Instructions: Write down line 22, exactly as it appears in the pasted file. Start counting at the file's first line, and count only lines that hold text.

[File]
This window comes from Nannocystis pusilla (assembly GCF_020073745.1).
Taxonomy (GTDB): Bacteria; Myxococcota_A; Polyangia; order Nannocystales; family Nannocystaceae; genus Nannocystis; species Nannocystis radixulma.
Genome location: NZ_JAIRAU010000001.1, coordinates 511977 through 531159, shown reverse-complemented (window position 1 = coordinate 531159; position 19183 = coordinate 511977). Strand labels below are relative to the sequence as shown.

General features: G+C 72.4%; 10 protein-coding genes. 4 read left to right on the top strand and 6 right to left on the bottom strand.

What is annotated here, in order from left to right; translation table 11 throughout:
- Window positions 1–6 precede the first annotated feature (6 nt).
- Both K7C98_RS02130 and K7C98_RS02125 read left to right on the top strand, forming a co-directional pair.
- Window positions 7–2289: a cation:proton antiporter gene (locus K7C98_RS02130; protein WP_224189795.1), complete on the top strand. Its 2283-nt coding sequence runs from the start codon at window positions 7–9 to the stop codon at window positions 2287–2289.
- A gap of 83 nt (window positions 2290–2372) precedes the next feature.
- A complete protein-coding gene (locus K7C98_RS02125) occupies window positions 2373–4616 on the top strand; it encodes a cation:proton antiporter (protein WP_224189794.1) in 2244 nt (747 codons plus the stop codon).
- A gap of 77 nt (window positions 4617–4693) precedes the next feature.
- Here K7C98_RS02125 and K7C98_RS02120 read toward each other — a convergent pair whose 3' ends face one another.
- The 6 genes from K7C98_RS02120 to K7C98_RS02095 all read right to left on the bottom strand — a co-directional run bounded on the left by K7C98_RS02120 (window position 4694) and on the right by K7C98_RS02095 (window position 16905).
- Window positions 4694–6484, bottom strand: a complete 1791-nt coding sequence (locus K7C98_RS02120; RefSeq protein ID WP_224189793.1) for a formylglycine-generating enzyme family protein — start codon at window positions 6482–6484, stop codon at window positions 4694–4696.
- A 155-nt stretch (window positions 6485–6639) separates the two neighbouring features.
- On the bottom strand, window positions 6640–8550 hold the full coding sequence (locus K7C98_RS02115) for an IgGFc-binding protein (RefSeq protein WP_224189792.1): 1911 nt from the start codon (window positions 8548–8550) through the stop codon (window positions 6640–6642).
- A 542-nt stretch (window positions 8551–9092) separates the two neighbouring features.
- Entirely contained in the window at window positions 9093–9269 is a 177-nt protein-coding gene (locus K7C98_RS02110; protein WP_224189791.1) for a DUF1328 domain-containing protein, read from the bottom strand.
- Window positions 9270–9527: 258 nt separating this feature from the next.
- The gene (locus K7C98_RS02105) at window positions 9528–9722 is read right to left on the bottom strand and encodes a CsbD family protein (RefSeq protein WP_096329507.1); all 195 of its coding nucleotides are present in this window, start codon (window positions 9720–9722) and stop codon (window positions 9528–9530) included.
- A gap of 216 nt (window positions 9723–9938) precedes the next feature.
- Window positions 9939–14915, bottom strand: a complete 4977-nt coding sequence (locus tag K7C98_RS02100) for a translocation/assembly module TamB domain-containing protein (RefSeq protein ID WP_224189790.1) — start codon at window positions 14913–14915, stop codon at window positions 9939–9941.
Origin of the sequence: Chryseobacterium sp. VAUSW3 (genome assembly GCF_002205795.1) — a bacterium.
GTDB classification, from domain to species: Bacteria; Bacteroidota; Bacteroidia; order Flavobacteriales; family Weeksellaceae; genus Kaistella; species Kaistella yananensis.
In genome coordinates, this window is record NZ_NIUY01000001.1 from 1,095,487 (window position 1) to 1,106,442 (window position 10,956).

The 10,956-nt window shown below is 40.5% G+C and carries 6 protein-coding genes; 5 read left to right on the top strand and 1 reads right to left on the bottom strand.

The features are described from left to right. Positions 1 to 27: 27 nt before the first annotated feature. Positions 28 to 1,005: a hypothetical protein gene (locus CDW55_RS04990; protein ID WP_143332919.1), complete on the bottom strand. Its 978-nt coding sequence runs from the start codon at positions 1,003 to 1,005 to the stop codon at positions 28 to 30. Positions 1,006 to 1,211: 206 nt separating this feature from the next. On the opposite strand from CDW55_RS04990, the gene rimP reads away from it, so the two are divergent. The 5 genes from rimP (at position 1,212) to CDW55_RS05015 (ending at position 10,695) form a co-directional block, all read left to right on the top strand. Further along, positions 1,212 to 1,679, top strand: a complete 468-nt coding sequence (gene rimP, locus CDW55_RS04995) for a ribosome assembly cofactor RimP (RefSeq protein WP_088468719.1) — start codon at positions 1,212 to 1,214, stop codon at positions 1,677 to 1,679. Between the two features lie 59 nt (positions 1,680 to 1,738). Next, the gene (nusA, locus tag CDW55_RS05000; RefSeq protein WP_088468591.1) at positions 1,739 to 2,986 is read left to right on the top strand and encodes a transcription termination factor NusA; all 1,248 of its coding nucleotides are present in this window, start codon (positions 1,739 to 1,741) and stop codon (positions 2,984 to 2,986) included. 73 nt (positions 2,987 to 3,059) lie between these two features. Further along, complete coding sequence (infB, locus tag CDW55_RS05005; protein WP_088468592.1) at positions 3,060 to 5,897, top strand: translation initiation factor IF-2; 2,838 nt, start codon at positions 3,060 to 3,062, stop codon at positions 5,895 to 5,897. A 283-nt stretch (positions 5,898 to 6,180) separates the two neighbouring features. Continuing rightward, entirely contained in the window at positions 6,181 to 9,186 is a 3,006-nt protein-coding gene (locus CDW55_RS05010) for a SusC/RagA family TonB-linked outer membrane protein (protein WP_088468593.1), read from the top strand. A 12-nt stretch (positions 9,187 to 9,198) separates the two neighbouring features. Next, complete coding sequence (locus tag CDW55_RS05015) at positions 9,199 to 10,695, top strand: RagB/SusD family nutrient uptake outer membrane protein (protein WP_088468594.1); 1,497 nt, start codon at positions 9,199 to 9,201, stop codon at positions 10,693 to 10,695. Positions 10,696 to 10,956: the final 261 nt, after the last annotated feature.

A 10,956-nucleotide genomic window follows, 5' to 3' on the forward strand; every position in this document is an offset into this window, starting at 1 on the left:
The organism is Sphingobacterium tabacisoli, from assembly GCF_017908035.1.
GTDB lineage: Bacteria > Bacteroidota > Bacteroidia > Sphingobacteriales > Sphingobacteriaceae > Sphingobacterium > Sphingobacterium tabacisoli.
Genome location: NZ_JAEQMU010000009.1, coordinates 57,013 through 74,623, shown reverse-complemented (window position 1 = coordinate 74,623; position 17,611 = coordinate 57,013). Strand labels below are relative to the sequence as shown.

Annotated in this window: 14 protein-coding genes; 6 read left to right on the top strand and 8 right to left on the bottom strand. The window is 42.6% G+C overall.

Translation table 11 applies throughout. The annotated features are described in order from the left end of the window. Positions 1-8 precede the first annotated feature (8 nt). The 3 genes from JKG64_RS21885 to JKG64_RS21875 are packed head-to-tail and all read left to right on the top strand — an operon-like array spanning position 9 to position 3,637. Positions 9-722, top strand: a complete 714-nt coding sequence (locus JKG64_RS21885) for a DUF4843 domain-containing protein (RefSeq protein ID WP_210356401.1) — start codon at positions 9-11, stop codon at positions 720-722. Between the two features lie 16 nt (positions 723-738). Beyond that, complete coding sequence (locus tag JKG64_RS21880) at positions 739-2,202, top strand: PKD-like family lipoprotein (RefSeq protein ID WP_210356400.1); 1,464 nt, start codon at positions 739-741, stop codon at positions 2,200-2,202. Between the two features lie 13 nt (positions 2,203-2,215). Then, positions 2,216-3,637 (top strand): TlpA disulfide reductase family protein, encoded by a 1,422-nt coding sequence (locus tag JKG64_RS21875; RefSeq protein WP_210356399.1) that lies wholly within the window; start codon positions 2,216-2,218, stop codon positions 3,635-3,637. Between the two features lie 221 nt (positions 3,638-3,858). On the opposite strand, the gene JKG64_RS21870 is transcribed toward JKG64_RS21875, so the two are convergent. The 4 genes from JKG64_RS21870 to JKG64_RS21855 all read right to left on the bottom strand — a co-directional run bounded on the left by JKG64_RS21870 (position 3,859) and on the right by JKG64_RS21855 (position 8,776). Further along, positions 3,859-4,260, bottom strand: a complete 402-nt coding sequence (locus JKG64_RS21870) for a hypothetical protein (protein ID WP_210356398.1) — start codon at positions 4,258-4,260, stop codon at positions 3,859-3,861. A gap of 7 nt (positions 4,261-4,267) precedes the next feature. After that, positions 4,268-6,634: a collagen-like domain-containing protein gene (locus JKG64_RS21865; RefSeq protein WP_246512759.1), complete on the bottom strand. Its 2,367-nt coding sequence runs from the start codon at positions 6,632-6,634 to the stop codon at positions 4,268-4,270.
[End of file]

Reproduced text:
- Window positions 9939–14915, bottom strand: a complete 4977-nt coding sequence (locus tag K7C98_RS02100) for a translocation/assembly module TamB domain-containing protein (RefSeq protein ID WP_224189790.1) — start codon at window positions 14913–14915, stop codon at window positions 9939–9941.